DNA and Forensic Science

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1 DNA and Forensic Science Micah A. Luftig * Stephen Richey ** I. INTRODUCTION This paper represents a discussion of the fundamental principles of DNA technology as it applies to forensic testing. A brief overview of DNA science will be given to clarify the terminology and techniques described for forensic and basic analysis. A historical as well as scientific discussion of the molecular biological tools used to determine DNA profiles and database analysis following such application will also be covered. Finally, specific questions raised during the Symposium will be addressed. II. DNA AND ITS USES Deoxyribonucleic acid, or DNA, is an organic polymer which is found within every cell of every organism. The polymer is composed of three specific parts: (1) the phosphate backbone, (2) the deoxyribose sugar, and (3) the nitrogenous base. The first two components remain constant across all individuals, while the third is what distinguishes each constituent of the polymer and thus aids in distinguishing between individuals. This base is responsible for the nucleotides which can contain one of four structures: adenine (A), cytosine (C), guanine (G); or thymine (T). It is the combination of these four bases which determines the precise function and coding capacity of the DNA. It is important to note that DNA is double stranded, meaning that two identical copies of DNA are present in every cell. The double stranded nature is based on complementarity of the bases, where G pairs with C and A pairs with T. This complementarity is critical for various DNA testing techniques and the basic principles of DNA chemistry. When put together in a unique way, the string of A, C, T, or G can serve as a template for messenger RNA (ribonucleic acid), which in turn codes for proteins. These proteins ultimately form the structure and function for every process within the cell and within an organism. Therefore, sequences of DNA coding for proteins enable the construction and maintenance of the cell, which is ultimately responsible for all living processes. * Ph. D. Candidate, Program in Virology, Harvard Medical School. ** M.D. Candidate, Louisiana State University. 609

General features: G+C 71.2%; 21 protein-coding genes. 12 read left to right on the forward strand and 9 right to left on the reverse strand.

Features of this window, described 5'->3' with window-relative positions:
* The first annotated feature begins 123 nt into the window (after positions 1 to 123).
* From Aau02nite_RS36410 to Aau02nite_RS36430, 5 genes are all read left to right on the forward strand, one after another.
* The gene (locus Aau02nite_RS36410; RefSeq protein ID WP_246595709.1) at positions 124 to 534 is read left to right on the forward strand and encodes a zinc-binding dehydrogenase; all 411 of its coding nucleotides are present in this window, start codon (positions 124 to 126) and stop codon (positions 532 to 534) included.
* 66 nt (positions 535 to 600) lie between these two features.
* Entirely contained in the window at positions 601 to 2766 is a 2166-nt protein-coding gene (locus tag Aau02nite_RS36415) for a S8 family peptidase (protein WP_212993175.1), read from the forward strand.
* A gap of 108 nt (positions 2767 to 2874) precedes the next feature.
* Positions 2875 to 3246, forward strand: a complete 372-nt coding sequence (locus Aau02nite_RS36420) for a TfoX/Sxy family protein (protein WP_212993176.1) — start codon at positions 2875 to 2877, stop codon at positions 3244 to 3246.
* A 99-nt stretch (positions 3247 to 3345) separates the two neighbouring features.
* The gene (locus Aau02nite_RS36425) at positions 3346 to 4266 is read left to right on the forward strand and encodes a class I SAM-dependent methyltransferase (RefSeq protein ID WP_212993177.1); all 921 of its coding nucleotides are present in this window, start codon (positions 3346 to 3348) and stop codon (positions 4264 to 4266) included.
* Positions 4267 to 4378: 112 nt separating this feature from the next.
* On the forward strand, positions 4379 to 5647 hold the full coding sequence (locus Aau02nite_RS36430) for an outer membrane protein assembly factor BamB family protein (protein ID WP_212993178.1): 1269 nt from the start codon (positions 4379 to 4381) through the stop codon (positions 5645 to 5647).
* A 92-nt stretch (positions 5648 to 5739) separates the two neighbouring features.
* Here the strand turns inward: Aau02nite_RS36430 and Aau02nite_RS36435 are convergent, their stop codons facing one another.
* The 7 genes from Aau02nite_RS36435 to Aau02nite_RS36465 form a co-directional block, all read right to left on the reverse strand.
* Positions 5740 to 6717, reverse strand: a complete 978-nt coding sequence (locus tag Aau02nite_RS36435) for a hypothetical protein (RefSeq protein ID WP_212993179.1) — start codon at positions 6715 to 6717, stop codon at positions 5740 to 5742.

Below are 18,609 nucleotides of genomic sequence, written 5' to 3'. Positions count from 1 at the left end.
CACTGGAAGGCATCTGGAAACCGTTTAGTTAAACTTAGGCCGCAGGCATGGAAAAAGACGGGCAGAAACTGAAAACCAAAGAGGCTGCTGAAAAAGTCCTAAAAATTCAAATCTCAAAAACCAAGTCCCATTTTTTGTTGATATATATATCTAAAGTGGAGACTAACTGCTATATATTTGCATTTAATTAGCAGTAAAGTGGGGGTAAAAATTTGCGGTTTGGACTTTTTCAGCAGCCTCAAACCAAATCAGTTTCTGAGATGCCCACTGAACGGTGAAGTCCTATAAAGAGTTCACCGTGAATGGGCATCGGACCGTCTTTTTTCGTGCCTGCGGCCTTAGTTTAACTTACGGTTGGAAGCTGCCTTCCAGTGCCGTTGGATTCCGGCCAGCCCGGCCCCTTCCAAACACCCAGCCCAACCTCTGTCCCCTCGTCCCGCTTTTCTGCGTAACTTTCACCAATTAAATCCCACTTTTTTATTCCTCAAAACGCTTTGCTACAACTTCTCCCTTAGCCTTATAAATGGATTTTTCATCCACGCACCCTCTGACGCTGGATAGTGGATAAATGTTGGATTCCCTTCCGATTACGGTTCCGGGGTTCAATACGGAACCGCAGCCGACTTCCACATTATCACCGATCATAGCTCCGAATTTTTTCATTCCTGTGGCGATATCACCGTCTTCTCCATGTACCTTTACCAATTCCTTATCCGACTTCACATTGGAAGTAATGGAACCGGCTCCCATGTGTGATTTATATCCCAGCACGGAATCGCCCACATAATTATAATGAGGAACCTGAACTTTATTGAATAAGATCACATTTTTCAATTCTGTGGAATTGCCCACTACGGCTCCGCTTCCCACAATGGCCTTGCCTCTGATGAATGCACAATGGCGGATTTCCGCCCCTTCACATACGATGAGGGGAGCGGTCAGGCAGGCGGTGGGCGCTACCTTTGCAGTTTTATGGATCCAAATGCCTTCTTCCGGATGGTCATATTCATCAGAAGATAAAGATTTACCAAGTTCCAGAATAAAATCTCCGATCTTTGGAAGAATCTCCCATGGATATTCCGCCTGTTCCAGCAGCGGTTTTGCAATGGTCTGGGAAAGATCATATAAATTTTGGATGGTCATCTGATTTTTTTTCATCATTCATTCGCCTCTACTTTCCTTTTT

2 610 NEW ENGLAND LAW REVIEW [Vol. 35:3 Now that it is clear how important DNA is to generating and maintaining life, we will discuss the application of DNA to forensic testing. As discussed, DNA is composed of a string of nucleotides. Within each human cell, this string is approximately three billion bases long. A fortunate consequence of such a long string is that variation arises and small changes, which may not affect the function of the DNA or the proteins for which it codes, can allow for distinction between samples. Thus, very small differences in human DNA sequences can be detected and used to differentiate between individuals. This observation led to the first forensic DNA testing in Initially, the technique used for this analysis was based on Restriction Fragment Length Polymorphisms (RFLP). In this technique, a restriction enzyme, which is an enzyme that cuts DNA at a specific sequence, is used to break DNA into small pieces. The size of the pieces is distinct based on the location within the DNA of the specific sequences. Thus, a restriction profile 1 for a particular person s DNA can be generated. Since each person s DNA contains small differences, a change in one of these restriction sites would result in a different profile of the restriction fragments. 2 Therefore, the technique analyzes polymorphisms, or differences within multiple samples, of restriction fragments. This technique was the standard in DNA forensics for a long time because it offered a high degree of discrimination 3 and in some circumstances it is still used. However, it usually requires large amounts of non-degraded DNA which is difficult to find outside of the human body. In 1986, Kary Mullis developed a technique called the Polymerase Chain Reaction (PCR). This technique revolutionized not only forensic DNA science, but all of molecular biology. PCR is a method which allows the cell s normal machinery for replicating DNA to amplify DNA within a sample, 4 which may contain as little as one nanogram 5 of DNA, 1. The restriction profile is the pattern of different sized DNA fragments observed after cutting with a specific restriction enzyme (as analyzed on a gel separating these fragments by size). 2. A restriction fragment is the piece of DNA which has been cut by a restriction enzyme (i.e. if you have a 2000 base piece of DNA and there are two restriction sites at position 50 and position 500 then you will have 50, 450, and 1500 base restriction fragments. When you run this on a gel separating the fragments by size you can get the restriction profile described above). 3. Discrimination refers to the ability to discriminate between samples fairly efficiently (i.e. for prior techniques, one may have had to do several rounds of a particular assay to be confident in the differences between samples, whereas with RFLP a relatively high level of confidence in discriminating between samples was easier to come by). 4. Essentially, amplification is valuable because it allows for scientists to draw more DNA out of a smaller piece of DNA evidence than would be possible